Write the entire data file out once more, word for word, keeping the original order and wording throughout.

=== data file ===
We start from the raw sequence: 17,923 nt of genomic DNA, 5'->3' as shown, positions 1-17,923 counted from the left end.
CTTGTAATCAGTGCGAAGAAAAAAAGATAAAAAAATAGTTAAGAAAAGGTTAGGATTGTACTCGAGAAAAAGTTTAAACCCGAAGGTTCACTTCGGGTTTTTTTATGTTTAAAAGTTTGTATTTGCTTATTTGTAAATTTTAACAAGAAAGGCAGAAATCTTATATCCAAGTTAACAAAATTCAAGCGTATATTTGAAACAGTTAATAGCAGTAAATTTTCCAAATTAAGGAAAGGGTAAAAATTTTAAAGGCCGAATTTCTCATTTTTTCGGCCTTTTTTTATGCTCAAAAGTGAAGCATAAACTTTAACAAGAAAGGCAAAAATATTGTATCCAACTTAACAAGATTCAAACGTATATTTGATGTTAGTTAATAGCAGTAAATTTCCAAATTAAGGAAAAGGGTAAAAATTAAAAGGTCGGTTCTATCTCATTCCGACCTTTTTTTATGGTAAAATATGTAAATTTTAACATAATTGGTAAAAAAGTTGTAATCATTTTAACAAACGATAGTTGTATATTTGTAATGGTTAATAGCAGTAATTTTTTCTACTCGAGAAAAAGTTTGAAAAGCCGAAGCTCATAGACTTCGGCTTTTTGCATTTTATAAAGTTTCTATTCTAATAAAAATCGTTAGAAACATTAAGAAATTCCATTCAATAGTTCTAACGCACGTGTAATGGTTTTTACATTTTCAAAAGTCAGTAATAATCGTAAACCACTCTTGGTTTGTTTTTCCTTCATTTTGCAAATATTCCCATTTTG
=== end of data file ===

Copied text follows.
We start from the raw sequence: 17,923 nt of genomic DNA, 5'->3' as shown, positions 1-17,923 counted from the left end.
CTTGTAATCAGTGCGAAGAAAAAAAGATAAAAAAATAGTTAAGAAAAGGTTAGGATTGTACTCGAGAAAAAGTTTAAACCCGAAGGTTCACTTCGGGTTTTTTTATGTTTAAAAGTTTGTATTTGCTTATTTGTAAATTTTAACAAGAAAGGCAGAAATCTTATATCCAAGTTAACAAAATTCAAGCGTATATTTGAAACAGTTAATAGCAGTAAATTTTCCAAATTAAGGAAAGGGTAAAAATTTTAAAGGCCGAATTTCTCATTTTTTCGGCCTTTTTTTATGCTCAAAAGTGAAGCATAAACTTTAACAAGAAAGGCAAAAATATTGTATCCAACTTAACAAGATTCAAACGTATATTTGATGTTAGTTAATAGCAGTAAATTTCCAAATTAAGGAAAAGGGTAAAAATTAAAAGGTCGGTTCTATCTCATTCCGACCTTTTTTTATGGTAAAATATGTAAATTTTAACATAATTGGTAAAAAAGTTGTAATCATTTTAACAAACGATAGTTGTATATTTGTAATGGTTAATAGCAGTAATTTTTTCTACTCGAGAAAAAGTTTGAAAAGCCGAAGCTCATAGACTTCGGCTTTTTGCATTTTATAAAGTTTCTATTCTAATAAAAATCGTTAGAAACATTAAGAAATTCCATTCAATAGTTCTAACGCACGTGTAATGGTTTTTACATTTTCAAAAGTCAGTAATAATCGTAAACCACTCTTGGTTTGTTTTTCCTTCATTTTGCAAATATTCCCATTTTG